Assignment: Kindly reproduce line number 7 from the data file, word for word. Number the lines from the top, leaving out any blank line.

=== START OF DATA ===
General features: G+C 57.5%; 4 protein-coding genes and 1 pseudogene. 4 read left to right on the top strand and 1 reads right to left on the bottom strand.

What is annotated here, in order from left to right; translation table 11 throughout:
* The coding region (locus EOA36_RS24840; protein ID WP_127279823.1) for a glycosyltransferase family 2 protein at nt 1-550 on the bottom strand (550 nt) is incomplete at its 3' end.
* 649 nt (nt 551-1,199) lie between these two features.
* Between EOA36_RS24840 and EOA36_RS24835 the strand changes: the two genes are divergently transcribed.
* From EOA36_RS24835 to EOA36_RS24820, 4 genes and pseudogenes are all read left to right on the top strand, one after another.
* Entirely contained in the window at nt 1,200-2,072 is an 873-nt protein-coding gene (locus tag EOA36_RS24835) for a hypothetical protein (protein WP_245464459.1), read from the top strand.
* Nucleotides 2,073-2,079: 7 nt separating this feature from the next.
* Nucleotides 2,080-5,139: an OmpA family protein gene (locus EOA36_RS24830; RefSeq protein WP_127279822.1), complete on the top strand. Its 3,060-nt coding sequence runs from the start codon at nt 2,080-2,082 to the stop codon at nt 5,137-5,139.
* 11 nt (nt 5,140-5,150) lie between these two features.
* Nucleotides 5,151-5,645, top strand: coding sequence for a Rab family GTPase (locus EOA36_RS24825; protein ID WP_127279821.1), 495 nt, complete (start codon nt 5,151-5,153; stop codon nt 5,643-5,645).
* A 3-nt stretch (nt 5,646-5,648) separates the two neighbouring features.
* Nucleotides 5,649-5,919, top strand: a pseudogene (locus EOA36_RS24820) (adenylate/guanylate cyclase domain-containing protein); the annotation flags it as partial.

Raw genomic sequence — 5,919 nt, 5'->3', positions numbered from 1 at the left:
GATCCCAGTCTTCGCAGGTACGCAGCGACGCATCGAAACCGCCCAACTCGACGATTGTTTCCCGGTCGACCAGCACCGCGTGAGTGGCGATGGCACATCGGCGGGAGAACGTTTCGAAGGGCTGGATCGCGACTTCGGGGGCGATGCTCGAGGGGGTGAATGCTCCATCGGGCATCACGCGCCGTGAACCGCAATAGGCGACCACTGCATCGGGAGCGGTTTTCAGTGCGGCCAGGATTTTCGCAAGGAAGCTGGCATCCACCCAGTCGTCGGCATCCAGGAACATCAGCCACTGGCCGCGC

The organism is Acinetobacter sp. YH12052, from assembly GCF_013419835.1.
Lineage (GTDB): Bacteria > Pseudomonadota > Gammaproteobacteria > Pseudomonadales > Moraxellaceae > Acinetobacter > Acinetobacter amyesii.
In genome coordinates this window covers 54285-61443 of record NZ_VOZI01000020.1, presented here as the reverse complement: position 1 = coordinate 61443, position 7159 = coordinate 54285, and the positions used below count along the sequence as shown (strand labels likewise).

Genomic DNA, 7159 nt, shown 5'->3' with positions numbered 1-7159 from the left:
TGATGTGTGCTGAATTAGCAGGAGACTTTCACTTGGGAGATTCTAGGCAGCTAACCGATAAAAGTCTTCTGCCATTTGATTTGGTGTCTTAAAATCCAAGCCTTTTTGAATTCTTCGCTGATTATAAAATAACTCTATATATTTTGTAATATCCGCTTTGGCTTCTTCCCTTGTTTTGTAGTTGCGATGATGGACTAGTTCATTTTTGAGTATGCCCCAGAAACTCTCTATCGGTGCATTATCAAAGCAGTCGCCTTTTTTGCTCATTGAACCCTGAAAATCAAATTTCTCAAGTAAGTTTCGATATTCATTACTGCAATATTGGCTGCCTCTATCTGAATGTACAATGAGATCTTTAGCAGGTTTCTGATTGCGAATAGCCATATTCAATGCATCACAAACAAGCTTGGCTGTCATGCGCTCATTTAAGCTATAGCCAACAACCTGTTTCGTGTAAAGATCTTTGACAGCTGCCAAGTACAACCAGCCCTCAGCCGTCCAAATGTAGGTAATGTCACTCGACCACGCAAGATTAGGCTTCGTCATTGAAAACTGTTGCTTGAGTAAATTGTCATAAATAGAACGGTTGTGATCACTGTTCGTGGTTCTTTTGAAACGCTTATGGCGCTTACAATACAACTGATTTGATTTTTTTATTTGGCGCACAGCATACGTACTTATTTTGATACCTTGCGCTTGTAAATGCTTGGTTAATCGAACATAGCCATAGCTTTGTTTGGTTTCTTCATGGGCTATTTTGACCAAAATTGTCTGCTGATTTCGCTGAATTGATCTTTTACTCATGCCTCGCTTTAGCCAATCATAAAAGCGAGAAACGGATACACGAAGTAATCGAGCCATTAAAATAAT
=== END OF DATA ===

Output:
* Entirely contained in the window at nt 1,200-2,072 is an 873-nt protein-coding gene (locus tag EOA36_RS24835) for a hypothetical protein (protein WP_245464459.1), read from the top strand.